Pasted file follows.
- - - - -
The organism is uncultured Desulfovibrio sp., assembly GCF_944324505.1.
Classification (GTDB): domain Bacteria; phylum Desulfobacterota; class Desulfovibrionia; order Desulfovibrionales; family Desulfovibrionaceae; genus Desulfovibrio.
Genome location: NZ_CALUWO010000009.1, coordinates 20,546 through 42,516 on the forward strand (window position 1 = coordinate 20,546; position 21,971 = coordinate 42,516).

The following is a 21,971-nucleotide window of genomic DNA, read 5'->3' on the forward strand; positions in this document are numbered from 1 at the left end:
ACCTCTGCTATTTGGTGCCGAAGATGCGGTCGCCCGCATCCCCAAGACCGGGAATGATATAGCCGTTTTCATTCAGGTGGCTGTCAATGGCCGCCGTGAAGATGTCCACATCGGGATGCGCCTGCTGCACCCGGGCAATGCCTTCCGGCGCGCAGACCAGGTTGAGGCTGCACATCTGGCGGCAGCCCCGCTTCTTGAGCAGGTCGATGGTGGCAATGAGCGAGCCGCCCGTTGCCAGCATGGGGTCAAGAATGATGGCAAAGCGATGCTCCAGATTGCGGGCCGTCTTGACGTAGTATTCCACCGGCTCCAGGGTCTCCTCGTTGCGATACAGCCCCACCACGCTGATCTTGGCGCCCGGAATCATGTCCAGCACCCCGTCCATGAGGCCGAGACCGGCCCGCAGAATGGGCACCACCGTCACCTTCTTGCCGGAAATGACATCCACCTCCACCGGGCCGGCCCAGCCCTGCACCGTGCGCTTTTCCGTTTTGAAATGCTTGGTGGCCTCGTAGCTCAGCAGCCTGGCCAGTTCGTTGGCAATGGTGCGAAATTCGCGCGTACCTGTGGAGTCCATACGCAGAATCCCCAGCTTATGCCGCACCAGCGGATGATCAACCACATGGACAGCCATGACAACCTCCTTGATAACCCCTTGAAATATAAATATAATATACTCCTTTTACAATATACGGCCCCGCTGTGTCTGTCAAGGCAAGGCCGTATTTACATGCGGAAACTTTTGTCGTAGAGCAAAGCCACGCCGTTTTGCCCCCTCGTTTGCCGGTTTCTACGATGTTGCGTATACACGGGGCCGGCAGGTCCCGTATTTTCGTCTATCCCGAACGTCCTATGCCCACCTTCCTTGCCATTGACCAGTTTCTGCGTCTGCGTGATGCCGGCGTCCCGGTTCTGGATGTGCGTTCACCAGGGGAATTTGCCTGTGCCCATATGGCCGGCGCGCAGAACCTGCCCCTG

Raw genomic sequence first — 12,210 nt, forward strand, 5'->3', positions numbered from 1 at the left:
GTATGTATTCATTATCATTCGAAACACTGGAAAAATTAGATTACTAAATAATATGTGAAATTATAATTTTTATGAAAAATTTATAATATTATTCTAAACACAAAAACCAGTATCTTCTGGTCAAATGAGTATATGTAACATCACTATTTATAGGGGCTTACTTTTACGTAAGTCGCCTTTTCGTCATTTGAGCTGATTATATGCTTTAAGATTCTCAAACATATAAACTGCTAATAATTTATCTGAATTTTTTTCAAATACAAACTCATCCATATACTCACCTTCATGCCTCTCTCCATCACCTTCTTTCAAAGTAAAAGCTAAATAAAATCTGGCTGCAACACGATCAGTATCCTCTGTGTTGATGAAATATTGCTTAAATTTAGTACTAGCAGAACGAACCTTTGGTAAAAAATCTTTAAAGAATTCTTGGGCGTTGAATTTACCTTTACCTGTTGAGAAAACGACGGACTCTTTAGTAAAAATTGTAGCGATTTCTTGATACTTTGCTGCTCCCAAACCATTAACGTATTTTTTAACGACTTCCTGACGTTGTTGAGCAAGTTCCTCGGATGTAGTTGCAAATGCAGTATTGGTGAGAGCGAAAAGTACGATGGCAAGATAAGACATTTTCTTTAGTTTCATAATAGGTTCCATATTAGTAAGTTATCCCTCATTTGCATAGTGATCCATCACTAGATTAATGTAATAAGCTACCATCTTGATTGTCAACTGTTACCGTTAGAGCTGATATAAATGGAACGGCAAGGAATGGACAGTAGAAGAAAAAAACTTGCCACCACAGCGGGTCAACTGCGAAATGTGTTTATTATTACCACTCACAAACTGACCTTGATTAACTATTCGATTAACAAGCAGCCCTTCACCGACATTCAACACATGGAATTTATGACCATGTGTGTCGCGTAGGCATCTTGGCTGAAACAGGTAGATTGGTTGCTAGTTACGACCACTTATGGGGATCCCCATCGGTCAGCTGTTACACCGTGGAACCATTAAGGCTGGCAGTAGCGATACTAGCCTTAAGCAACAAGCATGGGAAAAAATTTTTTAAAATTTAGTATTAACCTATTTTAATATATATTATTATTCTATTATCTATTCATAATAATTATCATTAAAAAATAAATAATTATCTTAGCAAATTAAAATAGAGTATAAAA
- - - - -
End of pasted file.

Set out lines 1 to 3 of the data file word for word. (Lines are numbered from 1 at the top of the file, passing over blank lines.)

The organism is uncultured Desulfovibrio sp., assembly GCF_944324505.1.
Classification (GTDB): domain Bacteria; phylum Desulfobacterota; class Desulfovibrionia; order Desulfovibrionales; family Desulfovibrionaceae; genus Desulfovibrio.
Genome location: NZ_CALUWO010000009.1, coordinates 20,546 through 42,516 on the forward strand (window position 1 = coordinate 20,546; position 21,971 = coordinate 42,516).